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Last week we alluded to the utility of bench-bar conferences.  As if to prove that point, we spent Thursday and Friday at a conference on Multidistrict Litigations.  The conference was focused on the sources of, and possible solutions to, “protracted” MDL proceedings.  John Rabiej put the conference together, and that pretty much guarantees that the

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We have spilled a good deal of ink on the Valsartan MDL.  The back-end of the blog says 18 posts (and counting) already reference Valsartan.  Why so many?  Because they usually are so bad.  Today’s post is more of the same.  Hence the deep sigh.

Today’s Valsartan opinion, In re Valsartan, Losartan, & Irbesartan Products

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Depending on your age, today’s title may evoke images of Hayley Mills or Lindsay Lohan.  We won’t ask you which.  It can be your secret.  But in an industry where remakes are rarely worth the price of admission, the Parent Trap is a rare exception, and we won’t fault you for liking both.  Today’s parent

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For as long as we have been representing drug and device companies in product liability litigation, the plaintiffs have accused our clients of “buying the science.”  Sometimes, this has allegedly been by funding studies or offering support to outside researchers such as free product or access to administrative support.  Sometimes, this has allegedly been by

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In 1919, J. Edgar Hoover described Communism as a “conspiracy so vast” that it was impossible for the populace to comprehend it.  The Palmer Raids and the first Red Scare soon followed.

That phrase echoed in our minds when we first read In re Valsartan, Losartan, & Irbesartan Products Liability Litigation, 2023 WL 1818922 (D.N.J. Feb. 8, 2023).  The Valsartan opinion was similarly mind-boggling in its scope.  It certified not one, not two − but four class actions:  one for economic loss, one for third-party payors (“TPPs”), and two for medical monitoring (“remedy” and “independent claim”).  Id. at *3.  Compare that to the state of class action precedent in product liability litigation not too long ago when we made this statement in 2007:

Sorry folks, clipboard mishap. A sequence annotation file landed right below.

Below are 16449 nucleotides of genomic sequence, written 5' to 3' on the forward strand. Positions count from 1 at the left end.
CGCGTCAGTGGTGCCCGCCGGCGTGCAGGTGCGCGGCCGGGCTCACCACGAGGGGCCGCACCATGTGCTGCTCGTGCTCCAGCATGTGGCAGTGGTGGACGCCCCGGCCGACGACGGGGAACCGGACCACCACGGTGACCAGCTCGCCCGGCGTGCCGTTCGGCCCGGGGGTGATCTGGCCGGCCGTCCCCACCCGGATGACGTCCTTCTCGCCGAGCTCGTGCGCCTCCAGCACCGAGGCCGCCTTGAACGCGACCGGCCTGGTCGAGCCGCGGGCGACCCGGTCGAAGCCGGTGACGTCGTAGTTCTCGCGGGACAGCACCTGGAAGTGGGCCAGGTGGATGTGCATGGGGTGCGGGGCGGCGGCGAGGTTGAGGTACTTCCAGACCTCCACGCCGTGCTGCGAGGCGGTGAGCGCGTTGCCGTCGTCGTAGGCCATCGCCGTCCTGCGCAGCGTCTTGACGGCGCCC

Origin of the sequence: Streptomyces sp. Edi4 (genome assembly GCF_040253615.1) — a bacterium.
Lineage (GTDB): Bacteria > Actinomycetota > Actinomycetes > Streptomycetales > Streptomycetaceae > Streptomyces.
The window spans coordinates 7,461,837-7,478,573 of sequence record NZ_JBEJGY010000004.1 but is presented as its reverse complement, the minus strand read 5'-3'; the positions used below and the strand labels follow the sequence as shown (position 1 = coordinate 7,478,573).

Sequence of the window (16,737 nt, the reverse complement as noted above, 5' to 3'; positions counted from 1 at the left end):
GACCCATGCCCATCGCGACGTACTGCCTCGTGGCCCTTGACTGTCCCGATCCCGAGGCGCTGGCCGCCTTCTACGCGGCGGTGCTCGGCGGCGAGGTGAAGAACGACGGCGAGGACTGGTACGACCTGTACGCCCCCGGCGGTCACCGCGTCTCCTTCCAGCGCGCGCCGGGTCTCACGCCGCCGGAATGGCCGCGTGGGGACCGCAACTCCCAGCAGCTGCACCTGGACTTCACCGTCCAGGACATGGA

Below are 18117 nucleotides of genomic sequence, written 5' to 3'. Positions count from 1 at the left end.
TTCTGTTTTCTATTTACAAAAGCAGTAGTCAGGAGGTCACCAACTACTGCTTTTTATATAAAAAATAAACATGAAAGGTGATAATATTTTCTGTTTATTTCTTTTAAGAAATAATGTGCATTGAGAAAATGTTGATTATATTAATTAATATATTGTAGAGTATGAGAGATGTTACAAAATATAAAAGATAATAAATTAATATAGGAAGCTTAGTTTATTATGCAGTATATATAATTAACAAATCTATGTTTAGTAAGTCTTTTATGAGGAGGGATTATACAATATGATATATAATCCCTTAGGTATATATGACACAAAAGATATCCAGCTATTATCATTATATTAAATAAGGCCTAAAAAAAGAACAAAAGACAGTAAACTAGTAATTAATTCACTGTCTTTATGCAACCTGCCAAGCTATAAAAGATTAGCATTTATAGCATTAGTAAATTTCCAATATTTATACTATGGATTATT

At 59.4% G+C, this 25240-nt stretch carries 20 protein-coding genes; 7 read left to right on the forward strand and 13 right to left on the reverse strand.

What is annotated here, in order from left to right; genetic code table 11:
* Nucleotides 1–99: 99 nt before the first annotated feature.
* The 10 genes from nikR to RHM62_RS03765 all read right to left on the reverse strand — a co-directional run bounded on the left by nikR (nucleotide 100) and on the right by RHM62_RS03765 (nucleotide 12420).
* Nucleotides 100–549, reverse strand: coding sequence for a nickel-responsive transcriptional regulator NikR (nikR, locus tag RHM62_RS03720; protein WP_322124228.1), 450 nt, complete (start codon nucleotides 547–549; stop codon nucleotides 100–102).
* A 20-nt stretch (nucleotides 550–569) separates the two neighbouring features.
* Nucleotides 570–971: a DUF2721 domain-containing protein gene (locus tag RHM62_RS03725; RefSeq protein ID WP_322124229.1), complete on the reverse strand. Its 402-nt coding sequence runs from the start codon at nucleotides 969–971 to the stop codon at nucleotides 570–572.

As far as we know, there has not been a single contested class action in product liability, personal injury litigation that’s been affirmed anywhere in the federal system in the decade since the Supreme Court put the kibosh on such things with its Ortiz and AmChem decisions.  That’s not limited to just pharmaceuticals, that’s every kind of product that’s made.

Four in a single MDL order?  These class certifications glommed together no less than 111 consumer and TPP subclasses.  Valsartan, 2023 WL 1818922, at *24.  These class certifications combined 428 different pharmaceutical products, produced and marketed by 28 separate defendants, with claims governed by the laws of 52 separate jurisdictions.  There’s no way on earth that common issues could predominate over individual ones, or that this morass could possibly be tried to a jury.Continue Reading An Abuse of Discretion So Vast….  Our Long-Delayed Critique of the Valsartan MDL Class Action Certifications

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In our recent ediscovery for defendants update, we highlighted two of the twenty-eight cases we included as the most important:  In re Tasigna (Nilotinib) Products Liability Litigation, 2023 WL 6064308 (Mag. M.D. Fla. Sept. 18, 2023), and Davis v. Disability Rights New Jersey, 291 A.3d 812 (N.J. Super. App. Div. March 16, 2023).  Today we’re explaining why.Continue Reading The Two Most Significant New Ediscovery for Defendants Decisions

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This post is from the non-Reed Smith side of the blog.

We don’t usually report on securities-law cases, but today we do. That is because the well-reasoned decision in question, In re Allergan PLC Securities Litigation, 2022 WL 17584155 (S.D.N.Y. 2022), has major implications for the parallel Textured Breast Implant MDL now pending in